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Monday, 16 October, 2000, 13:21 GMT 14:21 UK
Polar bears win protection
Polar bear
The new treaty imposes a ban on commercial hunting
The world should be a safer place for polar bears under the terms of an agreement about to be signed by the United States and Russia.

For the first time, there will be quotas establishing limiting how many bears can be hunted for subsistence by native tribes in Alaska and the Chukotka region of Siberia.

Conservation areas will be established and a ban on commercial hunting imposed.

Many conservationists believe that the agreement will prove important for the polar bear population on both sides of the Bering Strait.

Legalised hunting

The new polar bear treaty has been modelled on a previous one between the US and Canada, which covers the southern Beaufort Sea region.

Map of the Bering Strait

Under the new agreement, bear management decisions will be made by new commissions set up in Russia and the US.

These management commissions will, for the first time, include the participation of native tribes in Alaska and Siberia.

According to David Cline of the World Wildlife Fund, who took part in the negotiations, there are an estimated 3,000 bears in Alaska and the Chukotka region of Siberia.

Polar bears are not considered an endangered species, and their numbers are currently growing.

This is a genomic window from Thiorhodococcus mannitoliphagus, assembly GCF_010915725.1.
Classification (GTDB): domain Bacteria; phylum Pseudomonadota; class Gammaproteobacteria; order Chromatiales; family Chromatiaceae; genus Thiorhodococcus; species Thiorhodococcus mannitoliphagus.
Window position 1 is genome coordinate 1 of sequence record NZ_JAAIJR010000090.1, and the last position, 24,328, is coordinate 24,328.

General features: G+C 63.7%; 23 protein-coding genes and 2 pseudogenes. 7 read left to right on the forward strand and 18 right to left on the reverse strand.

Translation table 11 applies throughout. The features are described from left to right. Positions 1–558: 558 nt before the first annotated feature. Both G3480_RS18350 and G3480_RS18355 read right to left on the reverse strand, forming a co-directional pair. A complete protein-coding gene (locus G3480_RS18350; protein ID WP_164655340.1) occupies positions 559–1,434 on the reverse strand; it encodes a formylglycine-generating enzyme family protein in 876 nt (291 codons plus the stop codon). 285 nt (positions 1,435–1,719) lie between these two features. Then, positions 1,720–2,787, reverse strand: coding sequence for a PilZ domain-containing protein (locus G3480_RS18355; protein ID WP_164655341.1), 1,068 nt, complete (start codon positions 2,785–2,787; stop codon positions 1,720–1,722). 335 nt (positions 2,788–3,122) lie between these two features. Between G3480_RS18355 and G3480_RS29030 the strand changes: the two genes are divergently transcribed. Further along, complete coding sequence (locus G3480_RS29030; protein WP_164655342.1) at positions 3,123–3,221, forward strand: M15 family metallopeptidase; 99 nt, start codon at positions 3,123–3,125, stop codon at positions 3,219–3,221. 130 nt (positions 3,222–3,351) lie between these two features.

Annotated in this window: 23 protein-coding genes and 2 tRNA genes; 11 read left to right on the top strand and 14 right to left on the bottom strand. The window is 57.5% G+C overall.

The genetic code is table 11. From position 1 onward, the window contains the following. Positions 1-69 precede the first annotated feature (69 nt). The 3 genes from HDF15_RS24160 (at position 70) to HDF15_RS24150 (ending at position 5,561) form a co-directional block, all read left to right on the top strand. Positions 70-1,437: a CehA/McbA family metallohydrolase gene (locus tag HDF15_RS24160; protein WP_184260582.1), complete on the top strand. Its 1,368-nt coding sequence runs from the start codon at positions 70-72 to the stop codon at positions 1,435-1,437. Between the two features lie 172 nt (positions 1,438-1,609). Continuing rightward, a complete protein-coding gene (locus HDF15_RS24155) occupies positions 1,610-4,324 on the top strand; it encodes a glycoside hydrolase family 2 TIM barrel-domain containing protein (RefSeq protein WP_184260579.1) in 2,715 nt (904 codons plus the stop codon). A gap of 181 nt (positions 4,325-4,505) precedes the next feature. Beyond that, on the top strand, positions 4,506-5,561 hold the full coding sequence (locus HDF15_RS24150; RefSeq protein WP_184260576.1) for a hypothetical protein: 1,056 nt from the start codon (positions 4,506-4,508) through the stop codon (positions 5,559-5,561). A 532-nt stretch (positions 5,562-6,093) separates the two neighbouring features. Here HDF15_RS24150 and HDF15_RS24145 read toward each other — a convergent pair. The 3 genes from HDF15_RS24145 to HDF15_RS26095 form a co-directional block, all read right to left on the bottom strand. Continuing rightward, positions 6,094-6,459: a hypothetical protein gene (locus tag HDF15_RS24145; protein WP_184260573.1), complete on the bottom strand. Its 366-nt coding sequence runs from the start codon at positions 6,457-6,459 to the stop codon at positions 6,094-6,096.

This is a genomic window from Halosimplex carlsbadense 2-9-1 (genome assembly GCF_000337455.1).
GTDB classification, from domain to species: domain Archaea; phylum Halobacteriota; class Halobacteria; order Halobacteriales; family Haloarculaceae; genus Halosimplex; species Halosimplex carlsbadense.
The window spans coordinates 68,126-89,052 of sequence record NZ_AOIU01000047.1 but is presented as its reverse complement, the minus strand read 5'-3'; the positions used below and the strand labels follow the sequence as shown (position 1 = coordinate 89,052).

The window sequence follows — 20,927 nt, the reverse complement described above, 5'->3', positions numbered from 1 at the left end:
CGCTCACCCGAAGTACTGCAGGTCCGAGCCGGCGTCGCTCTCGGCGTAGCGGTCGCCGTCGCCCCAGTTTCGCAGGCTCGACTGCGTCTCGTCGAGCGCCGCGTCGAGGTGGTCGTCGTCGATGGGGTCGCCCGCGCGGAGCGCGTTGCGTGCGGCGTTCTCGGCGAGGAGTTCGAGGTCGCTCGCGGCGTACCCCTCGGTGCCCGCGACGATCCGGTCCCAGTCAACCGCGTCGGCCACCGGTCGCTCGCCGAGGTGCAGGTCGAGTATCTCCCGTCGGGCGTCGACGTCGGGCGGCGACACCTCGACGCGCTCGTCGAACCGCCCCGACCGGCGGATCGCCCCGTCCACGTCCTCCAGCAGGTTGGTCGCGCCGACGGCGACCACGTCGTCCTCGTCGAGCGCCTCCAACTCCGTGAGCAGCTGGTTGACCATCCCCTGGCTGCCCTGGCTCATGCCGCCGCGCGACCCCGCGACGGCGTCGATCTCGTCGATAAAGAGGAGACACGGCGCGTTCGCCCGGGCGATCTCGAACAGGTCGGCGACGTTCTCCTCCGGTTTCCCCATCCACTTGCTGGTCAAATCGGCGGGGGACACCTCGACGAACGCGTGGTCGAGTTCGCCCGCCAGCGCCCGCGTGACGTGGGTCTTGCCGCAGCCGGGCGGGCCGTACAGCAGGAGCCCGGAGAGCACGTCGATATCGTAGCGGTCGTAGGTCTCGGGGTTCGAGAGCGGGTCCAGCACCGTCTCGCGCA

But specialists fear the bear population may begin to decline under the threat of poachers and commercial hunters.

Bear hides fetch thousands of dollars and there is also an illegal trade in bear gallbladders which are considered by some to have medicinal value.

That is why, says Mr Cline, the agreement between Russia and the US is "extremely important".

"It's better to have legalised hunts rather than widespread poaching", he says.

The agreement
Ban on commercial hunting
Quotas for subsistence hunting
No hunting with aircraft, traps or snares
Ban on hunting female bears with cubs and bears younger than a year
No hunting near dens and nursery areas


Legalised hunting means establishing quotas for the native tribes who hunt for subsistence.

The agreement prohibits the killing of female bears with cubs and bears younger than one year.

It also bans the use of aircraft, traps and snares to hunt down bears.

The US-Russia pact also establishes certain areas as off-limits.

Hunting is prohibited near bear dens, as well as in what is known as the "polar bear nursery", a Russian island 85 miles (136 km) north of the Siberian mainland.

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